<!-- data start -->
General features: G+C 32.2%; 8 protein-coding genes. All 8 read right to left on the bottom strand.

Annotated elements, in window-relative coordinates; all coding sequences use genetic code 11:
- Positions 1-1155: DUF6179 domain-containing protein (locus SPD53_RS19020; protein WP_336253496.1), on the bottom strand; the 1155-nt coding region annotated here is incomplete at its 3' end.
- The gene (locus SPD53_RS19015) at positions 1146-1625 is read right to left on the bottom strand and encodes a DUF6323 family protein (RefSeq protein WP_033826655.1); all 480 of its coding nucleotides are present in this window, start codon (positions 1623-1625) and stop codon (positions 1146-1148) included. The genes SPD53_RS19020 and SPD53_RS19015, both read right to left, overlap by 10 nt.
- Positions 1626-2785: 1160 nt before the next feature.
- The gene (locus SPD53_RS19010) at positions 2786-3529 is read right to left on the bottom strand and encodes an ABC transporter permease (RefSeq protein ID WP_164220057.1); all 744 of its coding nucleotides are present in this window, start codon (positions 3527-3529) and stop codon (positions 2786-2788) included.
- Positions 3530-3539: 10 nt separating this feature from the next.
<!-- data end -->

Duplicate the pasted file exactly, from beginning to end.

General features: G+C 32.2%; 8 protein-coding genes. All 8 read right to left on the bottom strand.

Annotated elements, in window-relative coordinates; all coding sequences use genetic code 11:
- Positions 1-1155: DUF6179 domain-containing protein (locus SPD53_RS19020; protein WP_336253496.1), on the bottom strand; the 1155-nt coding region annotated here is incomplete at its 3' end.
- The gene (locus SPD53_RS19015) at positions 1146-1625 is read right to left on the bottom strand and encodes a DUF6323 family protein (RefSeq protein WP_033826655.1); all 480 of its coding nucleotides are present in this window, start codon (positions 1623-1625) and stop codon (positions 1146-1148) included. The genes SPD53_RS19020 and SPD53_RS19015, both read right to left, overlap by 10 nt.
- Positions 1626-2785: 1160 nt before the next feature.
- The gene (locus SPD53_RS19010) at positions 2786-3529 is read right to left on the bottom strand and encodes an ABC transporter permease (RefSeq protein ID WP_164220057.1); all 744 of its coding nucleotides are present in this window, start codon (positions 3527-3529) and stop codon (positions 2786-2788) included.
- Positions 3530-3539: 10 nt separating this feature from the next.